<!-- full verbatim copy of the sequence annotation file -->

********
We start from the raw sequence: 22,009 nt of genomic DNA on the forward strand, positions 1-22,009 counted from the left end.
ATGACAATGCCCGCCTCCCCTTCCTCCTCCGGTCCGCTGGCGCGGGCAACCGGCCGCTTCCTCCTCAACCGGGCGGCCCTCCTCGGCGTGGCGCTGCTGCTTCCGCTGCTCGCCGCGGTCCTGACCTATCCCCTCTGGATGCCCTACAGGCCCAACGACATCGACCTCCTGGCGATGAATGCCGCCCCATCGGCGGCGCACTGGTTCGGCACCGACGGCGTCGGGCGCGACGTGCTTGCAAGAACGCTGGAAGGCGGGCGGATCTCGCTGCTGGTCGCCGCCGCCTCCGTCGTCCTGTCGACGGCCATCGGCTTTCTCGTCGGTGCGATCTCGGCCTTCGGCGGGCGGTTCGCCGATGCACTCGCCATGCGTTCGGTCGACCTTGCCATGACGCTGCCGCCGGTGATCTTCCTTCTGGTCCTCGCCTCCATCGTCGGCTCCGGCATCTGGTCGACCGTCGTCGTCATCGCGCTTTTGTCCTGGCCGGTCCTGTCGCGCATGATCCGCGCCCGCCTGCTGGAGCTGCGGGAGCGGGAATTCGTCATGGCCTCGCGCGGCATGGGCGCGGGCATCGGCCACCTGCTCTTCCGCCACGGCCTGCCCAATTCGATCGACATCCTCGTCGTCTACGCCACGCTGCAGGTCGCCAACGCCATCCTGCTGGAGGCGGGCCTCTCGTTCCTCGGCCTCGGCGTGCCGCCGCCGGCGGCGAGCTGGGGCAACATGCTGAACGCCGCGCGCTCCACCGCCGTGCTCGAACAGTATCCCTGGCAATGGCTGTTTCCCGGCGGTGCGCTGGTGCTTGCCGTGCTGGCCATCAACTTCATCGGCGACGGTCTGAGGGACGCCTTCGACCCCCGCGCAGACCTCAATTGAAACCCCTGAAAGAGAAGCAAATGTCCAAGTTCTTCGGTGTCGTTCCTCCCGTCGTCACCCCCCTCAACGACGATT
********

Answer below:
We start from the raw sequence: 22,009 nt of genomic DNA on the forward strand, positions 1-22,009 counted from the left end.
ATGACAATGCCCGCCTCCCCTTCCTCCTCCGGTCCGCTGGCGCGGGCAACCGGCCGCTTCCTCCTCAACCGGGCGGCCCTCCTCGGCGTGGCGCTGCTGCTTCCGCTGCTCGCCGCGGTCCTGACCTATCCCCTCTGGATGCCCTACAGGCCCAACGACATCGACCTCCTGGCGATGAATGCCGCCCCATCGGCGGCGCACTGGTTCGGCACCGACGGCGTCGGGCGCGACGTGCTTGCAAGAACGCTGGAAGGCGGGCGGATCTCGCTGCTGGTCGCCGCCGCCTCCGTCGTCCTGTCGACGGCCATCGGCTTTCTCGTCGGTGCGATCTCGGCCTTCGGCGGGCGGTTCGCCGATGCACTCGCCATGCGTTCGGTCGACCTTGCCATGACGCTGCCGCCGGTGATCTTCCTTCTGGTCCTCGCCTCCATCGTCGGCTCCGGCATCTGGTCGACCGTCGTCGTCATCGCGCTTTTGTCCTGGCCGGTCCTGTCGCGCATGATCCGCGCCCGCCTGCTGGAGCTGCGGGAGCGGGAATTCGTCATGGCCTCGCGCGGCATGGGCGCGGGCATCGGCCACCTGCTCTTCCGCCACGGCCTGCCCAATTCGATCGACATCCTCGTCGTCTACGCCACGCTGCAGGTCGCCAACGCCATCCTGCTGGAGGCGGGCCTCTCGTTCCTCGGCCTCGGCGTGCCGCCGCCGGCGGCGAGCTGGGGCAACATGCTGAACGCCGCGCGCTCCACCGCCGTGCTCGAACAGTATCCCTGGCAATGGCTGTTTCCCGGCGGTGCGCTGGTGCTTGCCGTGCTGGCCATCAACTTCATCGGCGACGGTCTGAGGGACGCCTTCGACCCCCGCGCAGACCTCAATTGAAACCCCTGAAAGAGAAGCAAATGTCCAAGTTCTTCGGTGTCGTTCCTCCCGTCGTCACCCCCCTCAACGACGATT